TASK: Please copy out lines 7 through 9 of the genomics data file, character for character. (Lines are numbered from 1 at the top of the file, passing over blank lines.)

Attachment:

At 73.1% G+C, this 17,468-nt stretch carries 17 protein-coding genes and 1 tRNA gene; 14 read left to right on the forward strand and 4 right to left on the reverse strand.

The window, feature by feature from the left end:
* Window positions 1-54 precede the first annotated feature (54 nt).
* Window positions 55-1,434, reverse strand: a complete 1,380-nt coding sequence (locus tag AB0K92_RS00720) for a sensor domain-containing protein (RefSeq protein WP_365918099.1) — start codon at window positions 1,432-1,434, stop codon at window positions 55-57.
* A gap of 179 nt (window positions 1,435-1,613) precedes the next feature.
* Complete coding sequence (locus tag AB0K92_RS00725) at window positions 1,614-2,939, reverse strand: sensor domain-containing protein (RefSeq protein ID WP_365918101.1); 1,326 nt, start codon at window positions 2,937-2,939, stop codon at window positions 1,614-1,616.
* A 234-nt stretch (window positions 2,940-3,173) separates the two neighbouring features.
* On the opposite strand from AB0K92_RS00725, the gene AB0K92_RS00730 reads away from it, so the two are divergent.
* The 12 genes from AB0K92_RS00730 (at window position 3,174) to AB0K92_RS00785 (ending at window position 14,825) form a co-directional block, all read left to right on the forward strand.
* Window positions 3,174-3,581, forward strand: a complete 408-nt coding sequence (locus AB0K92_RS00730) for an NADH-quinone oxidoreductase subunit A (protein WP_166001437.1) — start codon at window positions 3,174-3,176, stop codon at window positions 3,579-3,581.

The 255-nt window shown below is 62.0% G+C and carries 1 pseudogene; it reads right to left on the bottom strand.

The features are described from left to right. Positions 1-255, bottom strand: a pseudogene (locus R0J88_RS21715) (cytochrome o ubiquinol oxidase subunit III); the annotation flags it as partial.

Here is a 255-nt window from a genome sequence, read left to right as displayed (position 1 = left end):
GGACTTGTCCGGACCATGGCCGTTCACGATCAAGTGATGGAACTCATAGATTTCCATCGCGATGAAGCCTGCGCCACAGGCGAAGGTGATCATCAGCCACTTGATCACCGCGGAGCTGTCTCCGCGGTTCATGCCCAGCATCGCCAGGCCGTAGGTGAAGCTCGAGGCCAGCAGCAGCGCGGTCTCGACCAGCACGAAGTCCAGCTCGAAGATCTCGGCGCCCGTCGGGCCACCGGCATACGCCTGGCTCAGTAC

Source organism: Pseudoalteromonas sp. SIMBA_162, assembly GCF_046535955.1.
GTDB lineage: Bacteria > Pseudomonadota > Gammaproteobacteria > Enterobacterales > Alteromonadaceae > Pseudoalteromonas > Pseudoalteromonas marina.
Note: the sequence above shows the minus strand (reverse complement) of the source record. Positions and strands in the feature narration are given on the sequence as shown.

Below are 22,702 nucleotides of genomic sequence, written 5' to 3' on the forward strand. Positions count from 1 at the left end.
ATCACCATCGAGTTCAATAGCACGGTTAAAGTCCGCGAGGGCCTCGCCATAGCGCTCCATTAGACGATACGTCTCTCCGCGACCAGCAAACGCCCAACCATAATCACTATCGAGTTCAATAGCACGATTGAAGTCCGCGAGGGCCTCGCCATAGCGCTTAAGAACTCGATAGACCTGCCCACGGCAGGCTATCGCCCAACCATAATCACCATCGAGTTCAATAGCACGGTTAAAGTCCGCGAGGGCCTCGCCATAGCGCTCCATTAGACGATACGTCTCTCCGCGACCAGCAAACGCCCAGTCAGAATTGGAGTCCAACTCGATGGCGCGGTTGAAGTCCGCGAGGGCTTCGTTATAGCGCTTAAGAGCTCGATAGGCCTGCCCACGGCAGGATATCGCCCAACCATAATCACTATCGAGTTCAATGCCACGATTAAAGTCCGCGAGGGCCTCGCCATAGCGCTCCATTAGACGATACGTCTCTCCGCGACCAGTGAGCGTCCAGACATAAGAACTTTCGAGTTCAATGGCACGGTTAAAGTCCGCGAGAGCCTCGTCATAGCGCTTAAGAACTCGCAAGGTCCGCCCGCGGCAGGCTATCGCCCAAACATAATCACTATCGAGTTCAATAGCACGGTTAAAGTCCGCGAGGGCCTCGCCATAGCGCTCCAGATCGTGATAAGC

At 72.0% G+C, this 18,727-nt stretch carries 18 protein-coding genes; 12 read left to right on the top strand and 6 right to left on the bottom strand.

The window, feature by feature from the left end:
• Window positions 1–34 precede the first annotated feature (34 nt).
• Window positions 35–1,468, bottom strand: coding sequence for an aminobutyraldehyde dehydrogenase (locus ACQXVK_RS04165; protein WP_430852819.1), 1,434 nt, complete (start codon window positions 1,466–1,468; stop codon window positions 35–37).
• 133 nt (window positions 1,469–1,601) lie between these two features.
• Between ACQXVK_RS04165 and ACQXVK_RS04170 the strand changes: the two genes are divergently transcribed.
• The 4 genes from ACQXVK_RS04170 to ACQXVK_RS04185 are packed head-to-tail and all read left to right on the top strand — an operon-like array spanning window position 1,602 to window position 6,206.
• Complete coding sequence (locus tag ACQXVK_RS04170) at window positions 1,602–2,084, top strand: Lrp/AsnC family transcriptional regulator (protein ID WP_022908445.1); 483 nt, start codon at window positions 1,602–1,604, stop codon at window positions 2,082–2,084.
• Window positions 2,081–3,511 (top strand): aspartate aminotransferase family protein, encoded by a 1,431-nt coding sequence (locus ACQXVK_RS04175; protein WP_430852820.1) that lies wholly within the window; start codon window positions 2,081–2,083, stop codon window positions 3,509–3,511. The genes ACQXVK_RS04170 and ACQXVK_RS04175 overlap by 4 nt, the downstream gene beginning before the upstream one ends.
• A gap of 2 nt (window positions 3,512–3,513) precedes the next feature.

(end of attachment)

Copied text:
* A 234-nt stretch (window positions 2,940-3,173) separates the two neighbouring features.
* On the opposite strand from AB0K92_RS00725, the gene AB0K92_RS00730 reads away from it, so the two are divergent.
* The 12 genes from AB0K92_RS00730 (at window position 3,174) to AB0K92_RS00785 (ending at window position 14,825) form a co-directional block, all read left to right on the forward strand.